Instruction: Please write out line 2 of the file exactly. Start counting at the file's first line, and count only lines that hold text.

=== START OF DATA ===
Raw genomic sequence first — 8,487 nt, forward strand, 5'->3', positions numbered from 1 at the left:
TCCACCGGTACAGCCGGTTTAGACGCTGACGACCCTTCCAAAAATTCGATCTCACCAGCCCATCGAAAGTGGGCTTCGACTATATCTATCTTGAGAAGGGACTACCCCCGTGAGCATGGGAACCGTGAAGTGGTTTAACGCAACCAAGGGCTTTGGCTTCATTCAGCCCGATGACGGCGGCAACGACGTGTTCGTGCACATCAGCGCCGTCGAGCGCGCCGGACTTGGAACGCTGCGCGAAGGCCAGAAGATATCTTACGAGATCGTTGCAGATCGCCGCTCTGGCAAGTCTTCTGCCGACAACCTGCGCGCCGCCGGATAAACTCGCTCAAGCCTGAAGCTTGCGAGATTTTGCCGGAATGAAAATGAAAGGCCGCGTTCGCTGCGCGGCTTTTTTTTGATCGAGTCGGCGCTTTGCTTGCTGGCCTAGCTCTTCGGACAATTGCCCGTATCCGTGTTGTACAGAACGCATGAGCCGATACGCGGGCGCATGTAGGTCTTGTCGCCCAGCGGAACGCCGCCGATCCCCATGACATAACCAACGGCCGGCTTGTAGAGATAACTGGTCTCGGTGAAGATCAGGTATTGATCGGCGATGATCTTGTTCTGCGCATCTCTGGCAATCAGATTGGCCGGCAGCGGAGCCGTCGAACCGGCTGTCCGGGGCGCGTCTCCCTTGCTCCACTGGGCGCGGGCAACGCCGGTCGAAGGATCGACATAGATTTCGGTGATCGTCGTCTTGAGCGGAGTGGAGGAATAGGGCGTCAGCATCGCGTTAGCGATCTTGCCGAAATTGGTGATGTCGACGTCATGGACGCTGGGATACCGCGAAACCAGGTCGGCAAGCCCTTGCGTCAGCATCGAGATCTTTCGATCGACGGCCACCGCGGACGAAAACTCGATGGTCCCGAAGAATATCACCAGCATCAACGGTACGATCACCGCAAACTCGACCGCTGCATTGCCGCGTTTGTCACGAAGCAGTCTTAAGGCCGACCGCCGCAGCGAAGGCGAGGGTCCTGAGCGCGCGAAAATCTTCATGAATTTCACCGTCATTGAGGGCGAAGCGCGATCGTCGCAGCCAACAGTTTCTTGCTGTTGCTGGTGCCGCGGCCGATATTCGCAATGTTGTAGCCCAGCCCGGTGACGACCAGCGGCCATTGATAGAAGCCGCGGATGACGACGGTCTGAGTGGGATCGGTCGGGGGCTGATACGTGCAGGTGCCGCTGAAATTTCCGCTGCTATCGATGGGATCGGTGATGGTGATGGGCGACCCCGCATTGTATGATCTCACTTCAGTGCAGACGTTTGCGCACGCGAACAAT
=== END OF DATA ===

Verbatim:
TCCACCGGTACAGCCGGTTTAGACGCTGACGACCCTTCCAAAAATTCGATCTCACCAGCCCATCGAAAGTGGGCTTCGACTATATCTATCTTGAGAAGGGACTACCCCCGTGAGCATGGGAACCGTGAAGTGGTTTAACGCAACCAAGGGCTTTGGCTTCATTCAGCCCGATGACGGCGGCAACGACGTGTTCGTGCACATCAGCGCCGTCGAGCGCGCCGGACTTGGAACGCTGCGCGAAGGCCAGAAGATATCTTACGAGATCGTTGCAGATCGCCGCTCTGGCAAGTCTTCTGCCGACAACCTGCGCGCCGCCGGATAAACTCGCTCAAGCCTGAAGCTTGCGAGATTTTGCCGGAATGAAAATGAAAGGCCGCGTTCGCTGCGCGGCTTTTTTTTGATCGAGTCGGCGCTTTGCTTGCTGGCCTAGCTCTTCGGACAATTGCCCGTATCCGTGTTGTACAGAACGCATGAGCCGATACGCGGGCGCATGTAGGTCTTGTCGCCCAGCGGAACGCCGCCGATCCCCATGACATAACCAACGGCCGGCTTGTAGAGATAACTGGTCTCGGTGAAGATCAGGTATTGATCGGCGATGATCTTGTTCTGCGCATCTCTGGCAATCAGATTGGCCGGCAGCGGAGCCGTCGAACCGGCTGTCCGGGGCGCGTCTCCCTTGCTCCACTGGGCGCGGGCAACGCCGGTCGAAGGATCGACATAGATTTCGGTGATCGTCGTCTTGAGCGGAGTGGAGGAATAGGGCGTCAGCATCGCGTTAGCGATCTTGCCGAAATTGGTGATGTCGACGTCATGGACGCTGGGATACCGCGAAACCAGGTCGGCAAGCCCTTGCGTCAGCATCGAGATCTTTCGATCGACGGCCACCGCGGACGAAAACTCGATGGTCCCGAAGAATATCACCAGCATCAACGGTACGATCACCGCAAACTCGACCGCTGCATTGCCGCGTTTGTCACGAAGCAGTCTTAAGGCCGACCGCCGCAGCGAAGGCGAGGGTCCTGAGCGCGCGAAAATCTTCATGAATTTCACCGTCATTGAGGGCGAAGCGCGATCGTCGCAGCCAACAGTTTCTTGCTGTTGCTGGTGCCGCGGCCGATATTCGCAATGTTGTAGCCCAGCCCGGTGACGACCAGCGGCCATTGATAGAAGCCGCGGATGACGACGGTCTGAGTGGGATCGGTCGGGGGCTGATACGTGCAGGTGCCGCTGAAATTTCCGCTGCTATCGATGGGATCGGTGATGGTGATGGGCGACCCCGCATTGTATGATCTCACTTCAGTGCAGACGTTTGCGCACGCGAACAAT